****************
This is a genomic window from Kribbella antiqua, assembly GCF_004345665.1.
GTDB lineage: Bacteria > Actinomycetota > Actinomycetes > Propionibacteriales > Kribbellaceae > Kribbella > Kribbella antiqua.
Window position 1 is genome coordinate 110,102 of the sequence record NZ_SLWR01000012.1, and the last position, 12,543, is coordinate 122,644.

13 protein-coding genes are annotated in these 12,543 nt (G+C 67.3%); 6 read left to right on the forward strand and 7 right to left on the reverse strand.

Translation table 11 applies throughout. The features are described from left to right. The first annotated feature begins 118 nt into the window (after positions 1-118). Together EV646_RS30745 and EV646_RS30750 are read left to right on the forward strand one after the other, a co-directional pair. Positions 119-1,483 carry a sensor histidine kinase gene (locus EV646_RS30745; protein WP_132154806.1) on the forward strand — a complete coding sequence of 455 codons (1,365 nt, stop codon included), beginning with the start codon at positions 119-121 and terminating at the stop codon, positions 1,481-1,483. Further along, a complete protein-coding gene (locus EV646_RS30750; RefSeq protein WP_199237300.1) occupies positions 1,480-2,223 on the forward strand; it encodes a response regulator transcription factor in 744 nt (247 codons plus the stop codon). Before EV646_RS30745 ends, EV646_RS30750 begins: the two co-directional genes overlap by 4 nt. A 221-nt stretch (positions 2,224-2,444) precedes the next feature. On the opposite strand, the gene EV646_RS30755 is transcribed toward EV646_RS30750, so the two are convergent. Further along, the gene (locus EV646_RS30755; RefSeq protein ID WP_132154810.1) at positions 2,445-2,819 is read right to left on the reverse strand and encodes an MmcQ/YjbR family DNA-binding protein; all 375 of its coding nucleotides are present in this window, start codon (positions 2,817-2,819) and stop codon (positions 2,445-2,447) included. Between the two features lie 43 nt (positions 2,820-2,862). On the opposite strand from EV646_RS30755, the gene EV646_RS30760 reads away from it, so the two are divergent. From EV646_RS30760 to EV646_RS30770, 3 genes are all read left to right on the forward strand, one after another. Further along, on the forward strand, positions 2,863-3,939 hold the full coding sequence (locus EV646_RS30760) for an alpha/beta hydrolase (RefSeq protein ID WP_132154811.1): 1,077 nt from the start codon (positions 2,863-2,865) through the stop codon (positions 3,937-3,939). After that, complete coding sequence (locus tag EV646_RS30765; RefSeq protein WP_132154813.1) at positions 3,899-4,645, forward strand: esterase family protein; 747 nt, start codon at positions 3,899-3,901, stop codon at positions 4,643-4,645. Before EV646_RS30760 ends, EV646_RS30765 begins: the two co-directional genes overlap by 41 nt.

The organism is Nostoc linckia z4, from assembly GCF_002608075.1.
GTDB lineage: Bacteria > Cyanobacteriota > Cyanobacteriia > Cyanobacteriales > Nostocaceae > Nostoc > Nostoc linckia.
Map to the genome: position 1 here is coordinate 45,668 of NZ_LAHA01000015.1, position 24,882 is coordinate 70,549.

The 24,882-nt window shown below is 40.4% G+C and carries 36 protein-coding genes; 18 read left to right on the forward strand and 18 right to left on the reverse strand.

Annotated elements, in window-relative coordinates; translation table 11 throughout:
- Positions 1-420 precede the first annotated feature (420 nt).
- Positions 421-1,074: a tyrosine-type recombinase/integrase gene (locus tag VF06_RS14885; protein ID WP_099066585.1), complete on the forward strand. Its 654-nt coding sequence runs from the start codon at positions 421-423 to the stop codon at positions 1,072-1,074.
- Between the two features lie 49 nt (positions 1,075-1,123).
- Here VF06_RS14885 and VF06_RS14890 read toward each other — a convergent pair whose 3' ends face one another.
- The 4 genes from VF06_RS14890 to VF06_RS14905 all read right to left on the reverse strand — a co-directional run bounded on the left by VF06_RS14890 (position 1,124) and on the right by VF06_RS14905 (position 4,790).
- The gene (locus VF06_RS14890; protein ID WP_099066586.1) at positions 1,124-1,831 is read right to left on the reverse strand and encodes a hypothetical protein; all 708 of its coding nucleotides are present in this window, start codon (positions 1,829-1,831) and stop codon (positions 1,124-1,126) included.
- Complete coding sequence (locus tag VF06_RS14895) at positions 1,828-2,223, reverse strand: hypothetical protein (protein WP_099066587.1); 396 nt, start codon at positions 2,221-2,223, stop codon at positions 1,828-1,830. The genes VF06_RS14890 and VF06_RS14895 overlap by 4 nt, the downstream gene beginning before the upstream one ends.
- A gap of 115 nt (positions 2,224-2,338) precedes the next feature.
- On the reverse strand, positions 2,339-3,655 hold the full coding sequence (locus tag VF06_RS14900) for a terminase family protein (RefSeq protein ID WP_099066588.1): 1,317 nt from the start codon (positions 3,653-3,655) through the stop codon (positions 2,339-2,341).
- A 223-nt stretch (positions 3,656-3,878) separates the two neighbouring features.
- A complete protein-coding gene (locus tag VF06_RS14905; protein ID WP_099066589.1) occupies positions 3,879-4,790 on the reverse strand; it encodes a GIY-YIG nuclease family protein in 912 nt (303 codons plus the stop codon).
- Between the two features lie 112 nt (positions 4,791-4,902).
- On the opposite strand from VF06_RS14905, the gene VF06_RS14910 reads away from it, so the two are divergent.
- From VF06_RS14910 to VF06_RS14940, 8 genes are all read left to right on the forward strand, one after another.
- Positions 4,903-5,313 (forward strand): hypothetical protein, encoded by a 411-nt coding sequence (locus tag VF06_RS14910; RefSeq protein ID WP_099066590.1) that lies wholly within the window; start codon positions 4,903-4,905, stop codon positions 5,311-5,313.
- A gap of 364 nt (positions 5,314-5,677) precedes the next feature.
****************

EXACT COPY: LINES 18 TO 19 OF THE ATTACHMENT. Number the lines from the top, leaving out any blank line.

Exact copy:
- A gap of 115 nt (positions 2,224-2,338) precedes the next feature.
- On the reverse strand, positions 2,339-3,655 hold the full coding sequence (locus tag VF06_RS14900) for a terminase family protein (RefSeq protein ID WP_099066588.1): 1,317 nt from the start codon (positions 3,653-3,655) through the stop codon (positions 2,339-2,341).